Jun 8, 2004

The Australian Outback ... or something like it.

Calvin & Hobbes are back in the local newspaper again. That'll give me a splendid reason to even bother opening it up in the first place.

I obtained a new digital camera, recently. Considering my obsessive picture-taking habits, natural talent, and developing experience and skill, I determined that I needed to reach higher up the technological ladder for something that would better suit my needs. 2.0 and 3.0-megapixel digital cameras are already being left in the dust by the new 8.0-megapixel models, and I find that either of the former don't quite enough live up to my passionate photographic aspirations. Considering the 8.0 models are way out of my budget at the present time, I decided to compromise and browse the 5.0-megapixel models. While looking at Costco Wholesale's selection, not much time transpired before I fell in love with one. Konica Minolta's Dimage G500 wears a rugged-looking metal exterior painted a sleek titanium color with chrome trim, and is no larger than, and roughly the same shape as, a pack of cigarettes. Needless to say, it's one of those compact cameras you can slip in and out of your pocket. I truly admire the 1.3 second start-up time, and that there is no clip-on plastic lens cover to have to remove and have dangle uselessly while taking pictures, as with my mom's haphazardly designed and ultimately migraine-inducive Nikon Coolpix. The $350 price tag exceeded my budget by a considerable amount, but after looking over the rest of the selection, nothing else appealed to me nearly as much. As Costco makes it so easy to return products, and the model I quickly became so enamored would might be out of stock by the time I returned, I decided to go ahead and get it. Of course, I had to add the cost of a 256 mb SD memory card, as the included 16 mb card simply wouldn't hold many 2592x1944 resolution pictures. As I hold it in my paws, it just feels so exquisite... worthy of accompanying me on all the adventures I plan to take it on ... as rugged and durable as Benecio, my mountain bike, and Lou, our dog. I've determined that it's a male, and his name is Troy. That could be a problem for a little while--when I ask someone here if they've seen Troy, they'll tell me they haven't been to the movies in months--but I feel the name simply suits his appearance.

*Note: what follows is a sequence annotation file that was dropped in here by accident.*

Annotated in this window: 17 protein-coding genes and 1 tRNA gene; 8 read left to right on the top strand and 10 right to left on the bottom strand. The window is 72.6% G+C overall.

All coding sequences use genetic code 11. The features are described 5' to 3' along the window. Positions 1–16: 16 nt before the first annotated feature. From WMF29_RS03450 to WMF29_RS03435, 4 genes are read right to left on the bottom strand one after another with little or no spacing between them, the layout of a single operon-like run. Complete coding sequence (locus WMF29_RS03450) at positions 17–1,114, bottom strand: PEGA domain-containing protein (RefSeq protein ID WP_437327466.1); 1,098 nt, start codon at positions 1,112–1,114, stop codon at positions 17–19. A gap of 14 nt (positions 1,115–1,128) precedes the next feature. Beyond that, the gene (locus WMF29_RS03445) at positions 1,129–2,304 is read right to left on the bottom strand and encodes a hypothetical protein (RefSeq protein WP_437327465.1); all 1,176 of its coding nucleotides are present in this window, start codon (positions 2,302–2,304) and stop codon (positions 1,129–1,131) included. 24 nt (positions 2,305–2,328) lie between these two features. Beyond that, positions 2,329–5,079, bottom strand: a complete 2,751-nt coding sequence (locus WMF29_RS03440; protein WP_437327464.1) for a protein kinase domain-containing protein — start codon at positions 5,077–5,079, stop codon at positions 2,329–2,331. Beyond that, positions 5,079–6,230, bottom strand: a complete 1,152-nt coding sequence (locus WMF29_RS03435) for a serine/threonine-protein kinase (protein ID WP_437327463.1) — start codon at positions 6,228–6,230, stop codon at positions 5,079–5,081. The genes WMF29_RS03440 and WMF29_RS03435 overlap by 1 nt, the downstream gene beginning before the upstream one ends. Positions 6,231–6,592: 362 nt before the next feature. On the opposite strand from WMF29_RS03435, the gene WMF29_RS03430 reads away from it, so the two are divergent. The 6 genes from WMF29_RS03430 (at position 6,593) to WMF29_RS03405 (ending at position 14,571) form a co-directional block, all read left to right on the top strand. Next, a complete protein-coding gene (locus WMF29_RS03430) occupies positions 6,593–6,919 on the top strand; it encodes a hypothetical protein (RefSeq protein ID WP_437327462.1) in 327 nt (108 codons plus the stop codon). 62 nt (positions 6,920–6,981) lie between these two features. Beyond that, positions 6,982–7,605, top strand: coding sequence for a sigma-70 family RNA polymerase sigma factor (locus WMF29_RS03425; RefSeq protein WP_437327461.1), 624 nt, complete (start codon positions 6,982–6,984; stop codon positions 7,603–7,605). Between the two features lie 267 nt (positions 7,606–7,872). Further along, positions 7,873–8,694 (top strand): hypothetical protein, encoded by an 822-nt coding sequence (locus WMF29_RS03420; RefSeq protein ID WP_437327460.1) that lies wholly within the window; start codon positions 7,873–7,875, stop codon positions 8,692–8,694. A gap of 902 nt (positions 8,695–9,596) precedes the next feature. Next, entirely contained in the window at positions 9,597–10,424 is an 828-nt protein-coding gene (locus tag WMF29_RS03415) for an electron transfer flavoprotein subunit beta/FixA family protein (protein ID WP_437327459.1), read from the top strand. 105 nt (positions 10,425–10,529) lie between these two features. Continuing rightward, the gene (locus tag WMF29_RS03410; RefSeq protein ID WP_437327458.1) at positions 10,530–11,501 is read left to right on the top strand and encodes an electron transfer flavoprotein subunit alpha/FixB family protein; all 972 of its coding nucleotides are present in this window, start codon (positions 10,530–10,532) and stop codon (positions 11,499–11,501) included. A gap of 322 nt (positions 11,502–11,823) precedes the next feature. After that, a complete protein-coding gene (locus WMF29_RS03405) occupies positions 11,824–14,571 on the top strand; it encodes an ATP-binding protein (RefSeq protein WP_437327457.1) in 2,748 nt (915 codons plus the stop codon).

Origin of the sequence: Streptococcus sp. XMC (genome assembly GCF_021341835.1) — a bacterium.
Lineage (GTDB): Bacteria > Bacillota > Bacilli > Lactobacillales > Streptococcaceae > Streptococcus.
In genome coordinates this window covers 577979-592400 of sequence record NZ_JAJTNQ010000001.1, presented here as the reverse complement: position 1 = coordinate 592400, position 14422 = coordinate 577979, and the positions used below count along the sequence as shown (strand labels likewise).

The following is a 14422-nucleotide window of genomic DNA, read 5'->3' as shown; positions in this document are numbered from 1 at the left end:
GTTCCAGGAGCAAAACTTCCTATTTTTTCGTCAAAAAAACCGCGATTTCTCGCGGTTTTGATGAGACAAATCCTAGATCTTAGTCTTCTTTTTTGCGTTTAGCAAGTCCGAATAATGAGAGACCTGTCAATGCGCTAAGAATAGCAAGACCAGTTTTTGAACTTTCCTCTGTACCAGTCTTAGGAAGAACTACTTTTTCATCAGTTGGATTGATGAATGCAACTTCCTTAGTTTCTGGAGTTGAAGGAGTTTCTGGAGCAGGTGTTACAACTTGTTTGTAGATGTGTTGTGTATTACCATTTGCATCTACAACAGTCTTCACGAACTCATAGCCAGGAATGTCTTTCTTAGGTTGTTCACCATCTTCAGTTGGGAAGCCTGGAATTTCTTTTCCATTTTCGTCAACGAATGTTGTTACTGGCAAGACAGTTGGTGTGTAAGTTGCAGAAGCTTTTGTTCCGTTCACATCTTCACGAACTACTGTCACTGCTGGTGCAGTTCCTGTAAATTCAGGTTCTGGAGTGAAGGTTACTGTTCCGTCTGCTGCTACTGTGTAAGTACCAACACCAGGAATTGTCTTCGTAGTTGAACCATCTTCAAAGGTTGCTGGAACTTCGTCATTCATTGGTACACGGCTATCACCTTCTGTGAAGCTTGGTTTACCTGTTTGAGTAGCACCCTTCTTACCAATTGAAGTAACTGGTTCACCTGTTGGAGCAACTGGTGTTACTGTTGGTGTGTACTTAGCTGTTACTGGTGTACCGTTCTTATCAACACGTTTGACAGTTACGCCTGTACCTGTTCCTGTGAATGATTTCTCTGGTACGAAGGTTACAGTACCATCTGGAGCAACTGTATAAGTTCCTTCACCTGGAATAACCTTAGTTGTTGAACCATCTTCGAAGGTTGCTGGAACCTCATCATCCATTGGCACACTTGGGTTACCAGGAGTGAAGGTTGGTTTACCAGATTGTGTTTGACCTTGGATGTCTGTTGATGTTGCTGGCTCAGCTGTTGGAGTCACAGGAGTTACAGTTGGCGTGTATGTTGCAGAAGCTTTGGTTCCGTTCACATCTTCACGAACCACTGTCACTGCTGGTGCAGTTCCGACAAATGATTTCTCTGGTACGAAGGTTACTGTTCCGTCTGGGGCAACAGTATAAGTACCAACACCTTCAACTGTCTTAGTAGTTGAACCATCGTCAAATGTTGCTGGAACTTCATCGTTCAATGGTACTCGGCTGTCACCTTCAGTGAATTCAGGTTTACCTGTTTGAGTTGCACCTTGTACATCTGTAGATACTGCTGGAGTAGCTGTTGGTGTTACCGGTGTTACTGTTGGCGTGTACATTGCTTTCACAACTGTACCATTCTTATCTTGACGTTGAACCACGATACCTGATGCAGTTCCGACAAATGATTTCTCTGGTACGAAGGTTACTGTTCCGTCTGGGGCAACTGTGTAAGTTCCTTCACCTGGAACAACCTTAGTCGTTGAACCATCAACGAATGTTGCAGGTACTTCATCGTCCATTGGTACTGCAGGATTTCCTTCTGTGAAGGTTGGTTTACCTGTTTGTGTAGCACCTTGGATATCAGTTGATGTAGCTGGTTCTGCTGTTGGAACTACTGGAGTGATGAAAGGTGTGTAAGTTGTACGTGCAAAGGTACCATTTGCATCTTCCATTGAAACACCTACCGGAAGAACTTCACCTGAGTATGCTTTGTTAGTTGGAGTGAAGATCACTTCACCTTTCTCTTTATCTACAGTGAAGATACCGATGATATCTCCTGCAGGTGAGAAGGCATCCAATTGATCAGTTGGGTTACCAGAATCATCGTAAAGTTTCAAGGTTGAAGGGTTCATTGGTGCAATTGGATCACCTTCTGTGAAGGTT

I purchased Troy en route to the southern realm. My father and I drove down beyond South Point to the same spot we camped at for a few days in January. We ended up camping down there for the same number of days this time, simply enjoying the utter isolation and sweeping beauty the remote realm so offers. "Our" spot appeared to be the finest spot to call home for miles. The ground is soft, the shade is luxuriant, and the breeze is gentle--a rarity in a realm of windswept grassy plains set upon loess and seemingly endless fields of crumbly, jagged rock. I spent a good many hours laying upon our foam flotation device in the inlet besides our camp site. I especially enjoyed paddling out there in the late afternoon, when the tide is highest, the afternoons are pleasantly warm, and heavy dark clouds roll off the mountains to the northeast, obscuring the sun. Contrary to my mother, I'm not one who particular enjoys excessive direct exposure to the sunlight. Of course, after nightfall, I found myself gliding about beneath the full moon, mostly by bicycle, as the conditions were so conductive for it. On the first night, I cycled the 3.5 miles to Green Sand Beach. As surreal as it looks during the day, it looks simply majestic on a moonlit evening. No one was there, of course, as no one was around for miles and miles, so I made my way down the steep slope and onto the sandy beach, and meditated beneath the stelliferous night sky for awhile. The natural formations surrounding me were aesthetically delightful, making the place all the more pleasant to be. I even went so far as releasing myself from my burdensome fabrics and jumping into the ocean as my dog sat on the beach and watched, rather intimidated by the waves crashing so raucously. I cannot imagine how life would be if it weren't for such experiences as these, these moments of simple incredible passion, ecstasy, and liberation. Would it even be worth living at all? I'm not so sure. It was just too difficult not to succumb to the familiar lupine temptation on an evening such as that.

The next day, we all returned to the beach, and it seemed rather 'plain' to me after having just visited it when it was draped in splendiferous moonlight. Besides that, four or five humans were crowding the beach, and that was too much for me. I wandered around the cliff some until I reach my own secret little secluded pocket. It's just as sandy as the main beach, but much smaller and more difficult to access, leaving it isolated virtually all the time. I enjoyed myself down there as I spent quite a bit of time hunting for sizeable olivine crystals--that which makes the sand appear so green. I came up with a fair amount of them and brought them home with me to admire.

It's one of the last uncorrupted places on the island. I hope it stays that way for awhile longer.

1 comment:

Anonymous said...

Did you ever get my email that I sent about two months ago? I believe I sent it before my time in Quebec. I thought of you and wondered. Well, here's to wondering. You know, after finally getting used to a french keyboard, it's somewhat odd typing on a standard North American keyboard. Anyways, here's to hopefully getting in contact. Bye.